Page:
Eddie Jones has hailed New Zealand as "the greatest team there has ever been in sport" but insists England will come up with a plan to win their World Cup semifinal in Yokohama on Saturday.
The England squad are flying to Tokyo on Monday morning to begin preparations for what should be an epic semi-final encounter against the back-to-back world champions, with Jones telling his coaches and players to get ready for "the best week of their lives".
Jones was keen to keep a lid on the hype after England's record victory over Australia, claiming "all we've earned yesterday is another week in the competition. There's nothing to celebrate."
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Yet he is clearly relishing the prospect of going head-to-head against the All Blacks and their head coach Steve Hansen, and despite his respect for his opponents, he believes they are "beatable" notwithstanding their 46-14 rout against Ireland.
"The reason I took this job is because I saw a team that could be great and that was the challenge and they are starting to believe it," said Jones, who masterminded a semi-final victory over New Zealand at the 2003 World Cup when he was head coach of Australia.
"We have a challenge this week because we are playing the greatest team that has ever been in sport. If you look at their record no other team has that over a sustained period of time. So we are going to have to be better, improving and see what we can get out of this week's preparation.
"New Zealand are a great team with a great coach with a great captain but like any team they are beatable and there are ways to beat them and we will be investigating every possible way of how we beat them this week.
"You always want to play the best and they are the best – no one can dispute that. You want to be the best in the world you have to beat the best. For the players and coaches, this is the best week of their lives and you have to enjoy it and make sure you focus on yourself and work to get better."
Jones points to New Zealand's win percentage of 86 per cent since winning their second successive World Cup in 2015 as an indication of the size of the challenge that faces England, who lost 16-15 to the All Blacks at Twickenham last November.
"If you look at their record I don't think there's a team that comes close to them for sustainability," Jones added. "Since the last World Cup I think they've won a high percentage of their Tests.
"They are playing in the toughest competition in the world against the best all the time. I just admire them. To do what they do from a small country is incredible.
"It's an example of what you can do. People are raving about Japan at the moment and it's fantastic but you look at what New Zealand have done with four million people."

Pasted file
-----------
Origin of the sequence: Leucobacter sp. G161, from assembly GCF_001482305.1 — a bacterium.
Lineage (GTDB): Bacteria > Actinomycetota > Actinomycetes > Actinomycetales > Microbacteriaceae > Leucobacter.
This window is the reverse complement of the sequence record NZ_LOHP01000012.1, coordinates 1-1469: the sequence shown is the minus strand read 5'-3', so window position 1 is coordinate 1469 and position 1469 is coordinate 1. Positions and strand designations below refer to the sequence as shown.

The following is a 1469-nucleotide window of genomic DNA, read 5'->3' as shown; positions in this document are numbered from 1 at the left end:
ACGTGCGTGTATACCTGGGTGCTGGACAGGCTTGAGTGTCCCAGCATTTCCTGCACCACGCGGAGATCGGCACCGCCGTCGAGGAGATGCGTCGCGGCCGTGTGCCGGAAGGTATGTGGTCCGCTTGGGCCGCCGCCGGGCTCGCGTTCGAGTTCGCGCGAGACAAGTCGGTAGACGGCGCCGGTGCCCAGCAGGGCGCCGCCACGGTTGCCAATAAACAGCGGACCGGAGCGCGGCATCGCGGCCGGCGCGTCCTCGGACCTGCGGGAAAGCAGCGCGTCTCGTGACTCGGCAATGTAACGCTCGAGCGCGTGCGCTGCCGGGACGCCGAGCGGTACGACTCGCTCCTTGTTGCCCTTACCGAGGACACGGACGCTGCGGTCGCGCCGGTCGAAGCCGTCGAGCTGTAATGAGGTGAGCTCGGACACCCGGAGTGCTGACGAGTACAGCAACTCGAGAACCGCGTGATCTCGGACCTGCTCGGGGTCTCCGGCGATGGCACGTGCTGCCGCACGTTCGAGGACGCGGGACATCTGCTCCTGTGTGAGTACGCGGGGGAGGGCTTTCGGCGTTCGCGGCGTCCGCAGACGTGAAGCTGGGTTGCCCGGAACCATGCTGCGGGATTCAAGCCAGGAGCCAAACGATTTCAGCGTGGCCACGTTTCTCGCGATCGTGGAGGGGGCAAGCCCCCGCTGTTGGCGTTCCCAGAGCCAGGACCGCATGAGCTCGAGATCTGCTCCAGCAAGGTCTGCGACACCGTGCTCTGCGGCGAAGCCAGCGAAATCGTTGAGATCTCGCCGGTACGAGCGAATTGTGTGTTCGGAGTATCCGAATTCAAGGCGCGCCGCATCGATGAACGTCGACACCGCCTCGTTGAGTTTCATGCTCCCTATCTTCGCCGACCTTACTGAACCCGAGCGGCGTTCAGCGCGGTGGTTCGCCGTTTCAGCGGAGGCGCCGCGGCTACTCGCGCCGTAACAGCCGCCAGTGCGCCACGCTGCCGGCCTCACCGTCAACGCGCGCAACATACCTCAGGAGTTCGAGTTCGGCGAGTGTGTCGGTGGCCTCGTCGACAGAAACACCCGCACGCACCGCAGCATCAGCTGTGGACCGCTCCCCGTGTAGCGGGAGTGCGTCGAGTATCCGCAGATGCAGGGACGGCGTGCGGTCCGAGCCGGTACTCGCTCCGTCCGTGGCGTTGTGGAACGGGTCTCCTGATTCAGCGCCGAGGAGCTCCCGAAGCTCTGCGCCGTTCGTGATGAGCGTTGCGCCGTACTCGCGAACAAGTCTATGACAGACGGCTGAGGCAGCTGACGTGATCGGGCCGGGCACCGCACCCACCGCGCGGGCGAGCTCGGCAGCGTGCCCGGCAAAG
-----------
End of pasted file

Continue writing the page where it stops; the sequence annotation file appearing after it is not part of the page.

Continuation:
Jones said the key to victory on Saturday would be to respect New Zealand but not become "part of the show", which he thought had happened to Ireland in the first half of their quarter-final defeat.
"Ireland really got stuck in when the game was lost," Jones added. "Against any of the best teams, you have to go hard from the start. That's going to be important for us."
All Black head coach Steve Hansen, meanwhile, says he won't even think about England until today but prop Joe Moody admitted he had expected Australia to have been more competitive in their quarter-final and had fond memories of big victories for New Zealand in this fixture.
"I am pretty sure England copped a few hidings back in the day when I was growing up," Moody said. "Those are always good memories. Hopefully we can repeat another one of those next week."
The England players will enjoy a second day off today, with the only injury concern the hamstring twinge sustained by Jonny May, who scored two tries on his 50th cap. Jack Nowell, who was unavailable because of a hamstring injury, is expected to be fit having returned to running on Saturday and said by Jones to be "90 to 95 per cent" fit.
"We know with a World Cup semi-final the whole sporting world is looking on," Jones added. "It is a fantastic thing to be involved in and with only four who played in a quarter final so it's a great opportunity for us to something different with this team this week.
"They're a strong team and they're getting stronger all the time. They are believing in each other, they believe in the way they play.
"They're playing to their strengths. I've got a massive admiration for the way they've prepared for this World Cup, because we've worked hard and they know that's what counts. Look at the second-half score (against Australia), was it 23-7. That doesn't come from blowing magic dust, it comes from working hard, and that's what they've got. They work hard for each other.
"I've had a lot of important weeks. This is the most exciting week. I can't wait to see where our team can go."